In Cleveland's east side Jewish community in the 1950s, 1960s and 1970s, the car of choice (if you couldn't afford a Cadillac) for the chosen people was an Oldsmobile.
And not just any Oldsmobile, but an Oldsmobile from Abe "A.D." Pelunis. (The A.D. stands for always dependable!")
My father owned two of them - a 1966 four door Delta 88 Holiday hardtop, and then a 1967 Delta 88 Hardtop four door. The story on the 1966 was dad bought and brought it home. Six weeks later it was stolen. When they found what was left of 1966 Delta, the 1967's had been delivered so he bought the same model in the same color. The car lasted forever. When Dad made the jump to a used 1969 Cadillac in 1970, the Olds went to my brother, then to the next brother. When it was last seen it was junked in Pheonix sometime in the 1970s.
In the 1970s, the midsize Olds Cutlass became synonymous with Bubbies living in University Heights. Thousands of Jewish grandmothers (and grandfathers) bought Cutlass sedans and coupes from Mr. Pelunis. The parking lot at May's on the Heights looked like an Oldsmobile lot on sale days. So were the temple lots.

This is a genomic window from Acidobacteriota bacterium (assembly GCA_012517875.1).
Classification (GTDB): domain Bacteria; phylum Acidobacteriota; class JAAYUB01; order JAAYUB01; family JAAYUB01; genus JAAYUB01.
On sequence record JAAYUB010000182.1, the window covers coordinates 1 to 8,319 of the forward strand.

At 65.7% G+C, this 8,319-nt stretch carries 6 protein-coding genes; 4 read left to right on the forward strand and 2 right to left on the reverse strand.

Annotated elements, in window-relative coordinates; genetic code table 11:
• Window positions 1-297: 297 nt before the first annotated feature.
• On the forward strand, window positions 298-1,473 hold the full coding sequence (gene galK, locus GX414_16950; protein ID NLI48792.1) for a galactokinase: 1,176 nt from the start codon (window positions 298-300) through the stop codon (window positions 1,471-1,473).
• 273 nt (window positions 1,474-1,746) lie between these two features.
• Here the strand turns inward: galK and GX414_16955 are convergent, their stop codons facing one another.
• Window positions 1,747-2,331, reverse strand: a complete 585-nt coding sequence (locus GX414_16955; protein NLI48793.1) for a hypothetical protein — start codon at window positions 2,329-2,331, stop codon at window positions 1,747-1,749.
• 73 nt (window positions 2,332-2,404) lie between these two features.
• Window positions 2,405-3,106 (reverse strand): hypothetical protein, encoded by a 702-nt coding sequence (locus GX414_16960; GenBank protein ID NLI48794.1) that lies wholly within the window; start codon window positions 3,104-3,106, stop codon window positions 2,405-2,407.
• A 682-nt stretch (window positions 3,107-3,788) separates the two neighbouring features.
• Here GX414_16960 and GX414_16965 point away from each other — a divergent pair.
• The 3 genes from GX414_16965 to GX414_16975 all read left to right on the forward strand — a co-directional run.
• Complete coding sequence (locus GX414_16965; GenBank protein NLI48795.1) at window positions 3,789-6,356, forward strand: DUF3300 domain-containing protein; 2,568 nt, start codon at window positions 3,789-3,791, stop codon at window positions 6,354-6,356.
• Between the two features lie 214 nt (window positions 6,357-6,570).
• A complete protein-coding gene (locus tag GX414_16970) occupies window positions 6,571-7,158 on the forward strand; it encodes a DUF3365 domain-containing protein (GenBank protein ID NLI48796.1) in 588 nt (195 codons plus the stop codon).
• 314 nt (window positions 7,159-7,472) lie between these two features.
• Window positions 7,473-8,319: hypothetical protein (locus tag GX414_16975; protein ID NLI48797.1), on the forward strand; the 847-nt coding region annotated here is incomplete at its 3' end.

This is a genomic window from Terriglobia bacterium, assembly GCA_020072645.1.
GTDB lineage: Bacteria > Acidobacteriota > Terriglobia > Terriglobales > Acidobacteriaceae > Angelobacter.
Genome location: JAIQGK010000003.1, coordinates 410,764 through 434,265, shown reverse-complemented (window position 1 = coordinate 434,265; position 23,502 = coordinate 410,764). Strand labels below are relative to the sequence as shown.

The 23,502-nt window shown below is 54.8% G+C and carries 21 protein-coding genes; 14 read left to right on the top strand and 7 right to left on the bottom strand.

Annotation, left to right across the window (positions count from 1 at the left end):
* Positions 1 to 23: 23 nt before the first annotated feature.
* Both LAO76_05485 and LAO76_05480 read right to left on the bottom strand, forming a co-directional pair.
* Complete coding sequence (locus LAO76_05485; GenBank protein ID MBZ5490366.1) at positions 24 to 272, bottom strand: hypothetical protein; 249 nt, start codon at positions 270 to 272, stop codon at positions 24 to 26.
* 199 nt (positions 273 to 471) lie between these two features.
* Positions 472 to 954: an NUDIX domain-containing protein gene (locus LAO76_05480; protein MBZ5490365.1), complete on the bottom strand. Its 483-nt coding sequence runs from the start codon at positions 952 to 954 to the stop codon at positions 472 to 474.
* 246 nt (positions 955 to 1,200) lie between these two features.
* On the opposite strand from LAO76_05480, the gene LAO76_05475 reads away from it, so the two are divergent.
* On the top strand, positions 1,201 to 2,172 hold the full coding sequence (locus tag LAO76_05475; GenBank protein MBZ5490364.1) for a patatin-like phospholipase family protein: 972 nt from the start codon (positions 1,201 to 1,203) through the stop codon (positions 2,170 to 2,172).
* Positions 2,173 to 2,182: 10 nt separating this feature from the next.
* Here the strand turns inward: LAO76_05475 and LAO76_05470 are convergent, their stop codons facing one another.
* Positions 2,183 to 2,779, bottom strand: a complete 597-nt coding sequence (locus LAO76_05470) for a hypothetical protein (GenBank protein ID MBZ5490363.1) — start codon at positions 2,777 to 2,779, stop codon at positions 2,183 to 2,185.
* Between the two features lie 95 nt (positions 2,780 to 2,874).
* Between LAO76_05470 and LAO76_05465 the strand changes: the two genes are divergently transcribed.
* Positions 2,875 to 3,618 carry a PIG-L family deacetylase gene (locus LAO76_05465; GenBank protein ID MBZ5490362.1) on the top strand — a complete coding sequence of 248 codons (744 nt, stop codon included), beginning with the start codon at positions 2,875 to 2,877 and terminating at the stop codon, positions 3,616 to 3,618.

And why were they so popular? They were dependable, affordable, and they were nicer than Chevrolet's or Ford's or Plymouths, but not as ostenatious as a Buick or Chrysler. And Oldsmobile said that you had arrived and could have nice things, but you didn't overpay.
From 1959 to 1968 Old's full-size cars had a forward edge as they tried to appeal to younger buyers. By 1969, they pretty much threw in the towel - the full size cars grew to resemble larger and more dour interpretations of what the aging client base wanted.
And to me, this is why the brand died. At some point everyone's grandmother or grandfather bought an Oldsmobile. Nice but not too showy. And when GM striped the car of dependability, what was the point of even owning one?
Oldsmobiles are not common like they used to be. Finding a good one is like finding a needle in a haystack.
I like a good challenge.